Coming Soon: IRS Private Debt Collectors — and Scammers, Too?

Man preparing taxes

Combine the nation’s biggest scam, the most criticized profession and a new federal mandate issued to the IRS that’s buried in a highway funding bill and what’s the result? The potential for more top-shelf trickery — and, perhaps, a well-deserved “Whaaa?”

As part of the FAST Act (Fixing America’s Surface Transportation Act) signed into law last month by President Obama, the IRS is now required, versus permitted, to use private collectors to help recoup owed tax debt. See Section 32102 of this five-year infrastructure spending measure.

Will this new law benefit scammers by adding another layer of confusion to already migraine-size consumer headaches?

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As of last October, the Treasury Inspector General for Tax Administration had already received 736,000 complaints about fraudsters posing as IRS agents who claim their targets owe back taxes. Unless they are immediately paid by wire transfer or prepaid debit card, these con artists threaten arrest, deportation and seizure of property; they’ve already swindled people out of at least $23 million in two years. This IRS impostor scam was the most reported ruse to our Fraud Watch Network Helpline (877-908-3360 toll-free), the Better Business Bureau and others in 2015.

Meanwhile, because of their own unrelenting and threatening phone calls — often to the wrong person — debt collectors generate more consumer complaints to the Federal Trade Commission and Consumer Financial Protection Board than any other industry.

Since the scam first surfaced, in October 2013, the IRS has repeatedly stressed, “W e will not call about taxes you owe without first mailing you a bill.” But legitimate debt collectors will phone people.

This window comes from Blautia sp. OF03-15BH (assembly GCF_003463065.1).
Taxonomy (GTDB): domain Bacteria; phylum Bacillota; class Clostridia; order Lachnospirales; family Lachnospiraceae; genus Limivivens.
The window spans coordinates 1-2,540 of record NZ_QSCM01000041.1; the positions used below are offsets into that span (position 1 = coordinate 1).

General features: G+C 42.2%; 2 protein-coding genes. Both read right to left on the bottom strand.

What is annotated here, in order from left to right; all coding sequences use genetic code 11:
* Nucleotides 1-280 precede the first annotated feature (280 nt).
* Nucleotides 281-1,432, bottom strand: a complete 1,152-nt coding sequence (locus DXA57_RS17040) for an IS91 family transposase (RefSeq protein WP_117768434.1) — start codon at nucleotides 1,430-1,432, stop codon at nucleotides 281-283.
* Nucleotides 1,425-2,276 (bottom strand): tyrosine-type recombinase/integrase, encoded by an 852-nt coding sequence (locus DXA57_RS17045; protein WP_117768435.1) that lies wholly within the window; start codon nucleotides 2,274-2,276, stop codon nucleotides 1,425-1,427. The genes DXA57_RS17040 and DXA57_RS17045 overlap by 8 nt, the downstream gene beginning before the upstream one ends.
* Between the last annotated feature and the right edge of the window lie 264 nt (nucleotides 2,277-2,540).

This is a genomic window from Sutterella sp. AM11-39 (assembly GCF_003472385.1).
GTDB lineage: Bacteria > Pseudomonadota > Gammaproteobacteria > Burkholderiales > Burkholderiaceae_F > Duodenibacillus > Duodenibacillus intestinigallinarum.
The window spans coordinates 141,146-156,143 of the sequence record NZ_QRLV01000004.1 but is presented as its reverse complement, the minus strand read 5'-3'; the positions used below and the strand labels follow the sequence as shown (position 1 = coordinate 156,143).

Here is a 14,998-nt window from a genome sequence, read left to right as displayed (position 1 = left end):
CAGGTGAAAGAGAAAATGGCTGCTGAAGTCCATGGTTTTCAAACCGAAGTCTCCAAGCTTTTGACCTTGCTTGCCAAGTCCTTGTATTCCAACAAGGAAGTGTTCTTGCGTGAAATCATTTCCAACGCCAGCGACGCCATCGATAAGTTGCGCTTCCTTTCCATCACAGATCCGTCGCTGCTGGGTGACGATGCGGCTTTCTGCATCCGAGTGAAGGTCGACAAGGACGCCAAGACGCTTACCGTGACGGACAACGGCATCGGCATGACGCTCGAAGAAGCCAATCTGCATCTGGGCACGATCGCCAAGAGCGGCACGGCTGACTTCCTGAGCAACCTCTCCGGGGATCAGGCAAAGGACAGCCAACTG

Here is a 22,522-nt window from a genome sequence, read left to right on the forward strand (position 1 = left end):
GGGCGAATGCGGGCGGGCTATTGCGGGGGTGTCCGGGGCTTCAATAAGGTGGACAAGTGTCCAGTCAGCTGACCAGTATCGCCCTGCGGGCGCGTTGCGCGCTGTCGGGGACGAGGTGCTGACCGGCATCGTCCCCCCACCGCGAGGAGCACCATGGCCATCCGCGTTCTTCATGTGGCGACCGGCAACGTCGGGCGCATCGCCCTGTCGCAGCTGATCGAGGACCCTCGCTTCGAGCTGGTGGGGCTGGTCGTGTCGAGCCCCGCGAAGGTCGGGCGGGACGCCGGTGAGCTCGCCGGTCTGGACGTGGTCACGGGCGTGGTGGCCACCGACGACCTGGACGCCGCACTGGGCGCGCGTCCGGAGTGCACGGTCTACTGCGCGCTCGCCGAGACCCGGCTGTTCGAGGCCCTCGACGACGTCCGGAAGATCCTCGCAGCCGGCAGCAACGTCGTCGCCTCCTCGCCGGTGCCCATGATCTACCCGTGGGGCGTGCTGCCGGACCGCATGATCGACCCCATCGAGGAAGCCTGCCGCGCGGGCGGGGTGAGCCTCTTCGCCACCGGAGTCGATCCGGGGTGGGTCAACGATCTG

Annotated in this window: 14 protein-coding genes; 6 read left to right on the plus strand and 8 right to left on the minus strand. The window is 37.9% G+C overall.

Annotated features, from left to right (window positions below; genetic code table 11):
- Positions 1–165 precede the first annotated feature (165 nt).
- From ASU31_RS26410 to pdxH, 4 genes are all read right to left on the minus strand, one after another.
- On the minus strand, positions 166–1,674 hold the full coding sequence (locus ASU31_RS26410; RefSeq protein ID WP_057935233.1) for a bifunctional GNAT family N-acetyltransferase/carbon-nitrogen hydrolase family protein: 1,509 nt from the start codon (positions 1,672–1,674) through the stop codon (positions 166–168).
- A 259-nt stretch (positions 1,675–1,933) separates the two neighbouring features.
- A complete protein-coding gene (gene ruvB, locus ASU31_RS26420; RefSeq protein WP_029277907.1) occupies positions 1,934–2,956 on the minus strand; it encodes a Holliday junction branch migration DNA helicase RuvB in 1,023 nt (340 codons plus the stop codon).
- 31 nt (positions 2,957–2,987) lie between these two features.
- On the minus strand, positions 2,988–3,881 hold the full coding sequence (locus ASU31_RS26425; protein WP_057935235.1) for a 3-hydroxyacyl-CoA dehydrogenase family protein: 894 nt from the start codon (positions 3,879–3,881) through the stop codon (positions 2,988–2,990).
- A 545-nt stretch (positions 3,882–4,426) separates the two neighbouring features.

Although there’s no firm start date, private collectors are slated to begin working on behalf of the IRS early next year. But at least for now, assume that any call from a self-described IRS private collector is, in fact, a swindler.

IRS spokeswoman Yadira Nadal declined to answer specific questions from the Fraud Watch Network on how consumers can distinguish its real collectors from fraudsters. “The IRS is reviewing the legislation and taking steps to begin implementation of the program as soon as feasible,” she said by email.

Here’s what you should know if you’re contacted by an IRS private collector about delinquent taxes:

  • Unless the IRS has an incorrect address, both the agency and its private collectors should first make contact by mailed letter. (Nadal wouldn’t comment if more than one letter is sent before the case is turned over to collections.) In a recent interview, IRS Commissioner John Koskinen told the Washington Post, “If you are surprised to be hearing from us, you’re probably not hearing from us, because you won’t hear from us first by phone.”
  • Those who owe tax money but cannot pay in full will be offered an installment plan for up to five years. If five years isn’t enough, “the collector asks for taxpayer financial information to see what sort of deal the taxpayer should get,” explains Robert W. Wood, who covers taxes and litigation for Forbes.
  • Private collectors for the IRS cannot accept direct payments; all payments must be made to the U.S. Treasury. The agency will not require specific types of payments such as wire transfers or prepaid debit cards. Scammers prefer these methods because they are hard to trace and can be redeemed anywhere in the world.
  • The same rules on other collectors apply: No calls before 8 a.m. or after 9 p.m. You must be sent a written “validation notice” telling you how much money you owe within five days of first contact. No harassing, abusive or threatening language is allowed.
  • Certain tax bills (and therefore phone calls) cannot be handled by private collectors for the IRS — namely, those for taxpayers who are deceased, under age 18, in a designated combat zone or a victim of identity theft. Debtors currently in audit, litigation or criminal investigation are also off-limits to third-party hired guns.


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Photo: adamkaz/iStock

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